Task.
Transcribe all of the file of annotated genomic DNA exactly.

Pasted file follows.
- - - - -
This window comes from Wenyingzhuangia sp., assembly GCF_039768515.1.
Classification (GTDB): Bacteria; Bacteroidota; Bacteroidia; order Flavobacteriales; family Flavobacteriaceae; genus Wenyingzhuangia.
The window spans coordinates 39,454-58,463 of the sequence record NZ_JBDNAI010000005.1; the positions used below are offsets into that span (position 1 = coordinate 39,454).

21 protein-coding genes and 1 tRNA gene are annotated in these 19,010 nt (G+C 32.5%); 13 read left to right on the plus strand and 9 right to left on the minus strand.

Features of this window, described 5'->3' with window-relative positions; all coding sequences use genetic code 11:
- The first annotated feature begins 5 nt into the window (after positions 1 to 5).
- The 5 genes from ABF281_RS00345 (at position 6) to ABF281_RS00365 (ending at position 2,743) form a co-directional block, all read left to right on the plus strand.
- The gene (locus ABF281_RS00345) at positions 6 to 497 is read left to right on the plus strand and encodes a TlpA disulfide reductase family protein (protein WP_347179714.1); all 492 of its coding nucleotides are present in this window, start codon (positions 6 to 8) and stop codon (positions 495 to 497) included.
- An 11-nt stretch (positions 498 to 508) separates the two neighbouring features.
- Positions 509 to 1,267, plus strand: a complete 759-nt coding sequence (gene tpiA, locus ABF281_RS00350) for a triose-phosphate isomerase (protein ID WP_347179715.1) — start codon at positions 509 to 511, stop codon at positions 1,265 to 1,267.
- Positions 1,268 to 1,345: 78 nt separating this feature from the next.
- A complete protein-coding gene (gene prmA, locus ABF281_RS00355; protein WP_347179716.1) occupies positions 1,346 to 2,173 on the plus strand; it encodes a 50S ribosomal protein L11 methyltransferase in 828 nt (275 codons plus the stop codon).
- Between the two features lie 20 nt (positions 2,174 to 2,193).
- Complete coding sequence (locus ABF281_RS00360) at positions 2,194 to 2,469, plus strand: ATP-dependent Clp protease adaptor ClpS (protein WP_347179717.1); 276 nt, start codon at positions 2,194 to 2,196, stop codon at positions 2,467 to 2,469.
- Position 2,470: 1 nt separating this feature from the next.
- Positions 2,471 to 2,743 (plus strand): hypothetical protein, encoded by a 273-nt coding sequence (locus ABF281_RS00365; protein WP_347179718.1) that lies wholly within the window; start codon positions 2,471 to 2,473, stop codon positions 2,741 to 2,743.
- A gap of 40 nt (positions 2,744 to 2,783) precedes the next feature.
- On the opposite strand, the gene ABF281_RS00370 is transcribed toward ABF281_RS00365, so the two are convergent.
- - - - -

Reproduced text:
This window comes from Wenyingzhuangia sp., assembly GCF_039768515.1.
Classification (GTDB): Bacteria; Bacteroidota; Bacteroidia; order Flavobacteriales; family Flavobacteriaceae; genus Wenyingzhuangia.
The window spans coordinates 39,454-58,463 of the sequence record NZ_JBDNAI010000005.1; the positions used below are offsets into that span (position 1 = coordinate 39,454).

21 protein-coding genes and 1 tRNA gene are annotated in these 19,010 nt (G+C 32.5%); 13 read left to right on the plus strand and 9 right to left on the minus strand.

Features of this window, described 5'->3' with window-relative positions; all coding sequences use genetic code 11:
- The first annotated feature begins 5 nt into the window (after positions 1 to 5).
- The 5 genes from ABF281_RS00345 (at position 6) to ABF281_RS00365 (ending at position 2,743) form a co-directional block, all read left to right on the plus strand.
- The gene (locus ABF281_RS00345) at positions 6 to 497 is read left to right on the plus strand and encodes a TlpA disulfide reductase family protein (protein WP_347179714.1); all 492 of its coding nucleotides are present in this window, start codon (positions 6 to 8) and stop codon (positions 495 to 497) included.
- An 11-nt stretch (positions 498 to 508) separates the two neighbouring features.
- Positions 509 to 1,267, plus strand: a complete 759-nt coding sequence (gene tpiA, locus ABF281_RS00350) for a triose-phosphate isomerase (protein ID WP_347179715.1) — start codon at positions 509 to 511, stop codon at positions 1,265 to 1,267.
- Positions 1,268 to 1,345: 78 nt separating this feature from the next.
- A complete protein-coding gene (gene prmA, locus ABF281_RS00355; protein WP_347179716.1) occupies positions 1,346 to 2,173 on the plus strand; it encodes a 50S ribosomal protein L11 methyltransferase in 828 nt (275 codons plus the stop codon).
- Between the two features lie 20 nt (positions 2,174 to 2,193).
- Complete coding sequence (locus ABF281_RS00360) at positions 2,194 to 2,469, plus strand: ATP-dependent Clp protease adaptor ClpS (protein WP_347179717.1); 276 nt, start codon at positions 2,194 to 2,196, stop codon at positions 2,467 to 2,469.
- Position 2,470: 1 nt separating this feature from the next.
- Positions 2,471 to 2,743 (plus strand): hypothetical protein, encoded by a 273-nt coding sequence (locus ABF281_RS00365; protein WP_347179718.1) that lies wholly within the window; start codon positions 2,471 to 2,473, stop codon positions 2,741 to 2,743.
- A gap of 40 nt (positions 2,744 to 2,783) precedes the next feature.
- On the opposite strand, the gene ABF281_RS00370 is transcribed toward ABF281_RS00365, so the two are convergent.